Select stitch pattern to insert/add to the basic pattern. Curse stitch pattern. Look for errata online. Finally locate it but it doesn’t cover your situation. How could it have been missed? It has been duplicated and promoted on several blogs. How could they miss this major issue?

Rant to all and sundry on errors. Books in general have errata these days rather than correct patterns from the first printing. Having to check for errata before beginning a project is annoying and unprofessional! Be sure to stress this inconvenience to knitters and non-knitters alike. Grump. Grump some more.

Realize you have converted the pattern to be knit on circular needles rather than back and forth. You compensated by changing the knits to purls every other row, but you neglected to reverse the sequence of stitches as well.

Oh. Um…

Center leaf pattern from Knitting on the Edge, page 121—a really great book with very few errata after 5 years on the market. My apologies to Nicky Epstein. I own a few of her books and this is the first (admittedly self-induced) problem I have ever had. (Not the first self-induced one, and definitely not the last.) (sigh)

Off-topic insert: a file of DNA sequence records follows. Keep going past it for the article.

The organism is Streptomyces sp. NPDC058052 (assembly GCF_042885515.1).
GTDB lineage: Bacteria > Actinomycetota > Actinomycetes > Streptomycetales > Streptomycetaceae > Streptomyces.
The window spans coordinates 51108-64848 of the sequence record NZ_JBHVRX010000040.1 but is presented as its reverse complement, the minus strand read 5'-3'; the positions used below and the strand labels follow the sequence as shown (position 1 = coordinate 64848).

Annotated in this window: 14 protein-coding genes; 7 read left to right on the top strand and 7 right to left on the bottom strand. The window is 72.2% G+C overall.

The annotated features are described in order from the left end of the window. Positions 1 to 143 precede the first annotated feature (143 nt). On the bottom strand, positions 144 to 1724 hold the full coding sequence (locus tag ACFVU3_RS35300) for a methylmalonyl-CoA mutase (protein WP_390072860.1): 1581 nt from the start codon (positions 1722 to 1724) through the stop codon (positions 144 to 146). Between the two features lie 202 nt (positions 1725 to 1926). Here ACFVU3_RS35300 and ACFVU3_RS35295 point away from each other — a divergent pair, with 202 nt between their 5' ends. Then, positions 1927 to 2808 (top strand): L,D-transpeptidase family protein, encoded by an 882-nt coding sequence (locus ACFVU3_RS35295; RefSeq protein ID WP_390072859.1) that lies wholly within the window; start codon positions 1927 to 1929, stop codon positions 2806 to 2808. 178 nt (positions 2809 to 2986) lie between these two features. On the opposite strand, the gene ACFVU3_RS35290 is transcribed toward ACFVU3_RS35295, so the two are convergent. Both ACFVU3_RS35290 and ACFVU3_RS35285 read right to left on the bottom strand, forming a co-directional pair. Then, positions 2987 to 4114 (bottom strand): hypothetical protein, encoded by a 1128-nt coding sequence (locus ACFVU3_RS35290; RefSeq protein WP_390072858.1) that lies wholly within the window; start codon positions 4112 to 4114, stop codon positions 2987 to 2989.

Behavior Modification: Accepting that changes are multi-step processes will increase the probability of success. Remind self to assume children are always present and act accordingly (said child may be a shortsighted self…).

End result: A jumper dress for Docious that will grow with her from 18 months (as a dress) to 4t (as a top). Modeled by Blue. (Human model not available at time of photo session.)

New York is HOT

NO,really, it’s HOT. It is steamy, close quarters, in-your-face HOT. Sardine-close, hold-your-breath squeezed-into-a-subterranean-tin-can close.

Then you go outside into windy, frigid atmosphere and recoil in frozen pain. Breathing icicles of air, driving shards of frost into your lungs.